Once We Were Friends
Master storyteller Bryan Mooney incorporates multiple literary tools to produce a page-turning plot. During Mitch Patterson’s book tour, his literary agent proofreads Mitch’s recently penned novella. Entitled Summertime, Mitch’s story is set during the Summer of 1959, and zeroes in on the lives of twelve-year-old Davey Malloy, and his best friends, Sunny and Timmy. Better known as “The Three Musketeers,” Davey, Sunny, and Timmy are inseparable. Yet over the summer, their friendships become strained, especially when Timmy begins to exhibit strange behavior. Mooney’s latest novel is a never-ending set of stories steeped in nostalgia and terror.
While the bulk of Once We Were Friends centers on Davey and his unforgettable childhood relationships, Mooney includes a well-developed cast who, for the most part, appears to follow their individual yet concurrent agendas. Mooney’s story opens with Nate Hutchinson, a veteran lawyer who scrambles to get his last appeal in for a death-row client, and Sari Novak, a successful entrepreneur who is in the process of selling her tea business, before delving into a flurry of stories relating to Davey Malloy.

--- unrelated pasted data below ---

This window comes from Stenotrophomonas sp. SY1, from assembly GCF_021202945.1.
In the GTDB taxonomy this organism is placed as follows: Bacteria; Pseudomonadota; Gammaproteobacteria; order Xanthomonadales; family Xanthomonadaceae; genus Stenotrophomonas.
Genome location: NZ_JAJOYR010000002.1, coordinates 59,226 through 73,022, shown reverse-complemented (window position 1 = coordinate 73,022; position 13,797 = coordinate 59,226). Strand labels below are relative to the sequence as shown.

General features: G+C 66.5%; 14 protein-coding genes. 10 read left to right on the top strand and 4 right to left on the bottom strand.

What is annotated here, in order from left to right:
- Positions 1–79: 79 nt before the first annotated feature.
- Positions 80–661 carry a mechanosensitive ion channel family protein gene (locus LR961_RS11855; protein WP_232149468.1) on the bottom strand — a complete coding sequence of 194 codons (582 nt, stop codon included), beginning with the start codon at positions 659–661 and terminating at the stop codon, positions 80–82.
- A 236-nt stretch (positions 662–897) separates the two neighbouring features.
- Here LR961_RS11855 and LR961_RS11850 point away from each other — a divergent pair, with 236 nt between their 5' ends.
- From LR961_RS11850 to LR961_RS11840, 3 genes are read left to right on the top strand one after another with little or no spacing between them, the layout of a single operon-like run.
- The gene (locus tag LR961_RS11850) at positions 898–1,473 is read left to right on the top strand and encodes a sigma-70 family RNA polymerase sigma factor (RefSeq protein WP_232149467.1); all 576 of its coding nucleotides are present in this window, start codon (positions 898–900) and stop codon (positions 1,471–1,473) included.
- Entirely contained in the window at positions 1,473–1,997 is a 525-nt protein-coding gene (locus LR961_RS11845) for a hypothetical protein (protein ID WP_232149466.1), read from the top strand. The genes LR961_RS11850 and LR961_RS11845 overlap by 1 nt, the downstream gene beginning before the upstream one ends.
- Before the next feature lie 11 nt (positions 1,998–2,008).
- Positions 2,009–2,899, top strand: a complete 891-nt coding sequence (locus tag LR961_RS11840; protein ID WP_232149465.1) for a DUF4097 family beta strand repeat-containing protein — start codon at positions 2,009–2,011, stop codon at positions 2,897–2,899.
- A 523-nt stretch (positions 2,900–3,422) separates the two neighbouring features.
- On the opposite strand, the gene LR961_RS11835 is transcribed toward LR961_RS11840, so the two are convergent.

Mooney includes plenty nostalgia to catapult baby boomers to memory lane. Sandwiched between the Korean and Vietnam Wars, Mooney takes readers to a moment of relative peace and a simpler lifestyle in America. Amid ups and downs in Davey’s life, his environs are filled with all the tastes, sights, and sounds – enough to thrill a young teenage boy who is growing up in St. Louis, Missouri. Mooney’s aptly laced list of memorabilia includes various food, mom-n-pop shops, clothing, gadgets, and the great outdoors — all but a few examples comprised in a series of events during Davey’s 1959 summer that Mooney tucks in between character scenes.
Yet Mooney has other literary tricks that he pulls out of his sleeve, besides alternating character scenes among his seemingly detached cast. Shifting his narrative from third to first person (featuring Davey as narrator), Mooney also throws in the omniscient viewpoint to keep Mooney’s audience somewhat in the loop to outcomes while his characters remain a bit clueless to each other’s actions. Mooney’s scenes and chapters close with cliffhangers, thus the incessant page-turning effect. The end result of the literary combo creates a slow but stable apex that closes with a perfect ending.
There is no doubt in this reviewer’s mind that Once We Were Friends is bound to be a classic!
|Page Count||269 pages|
|Bookshop.org||Buy this Book|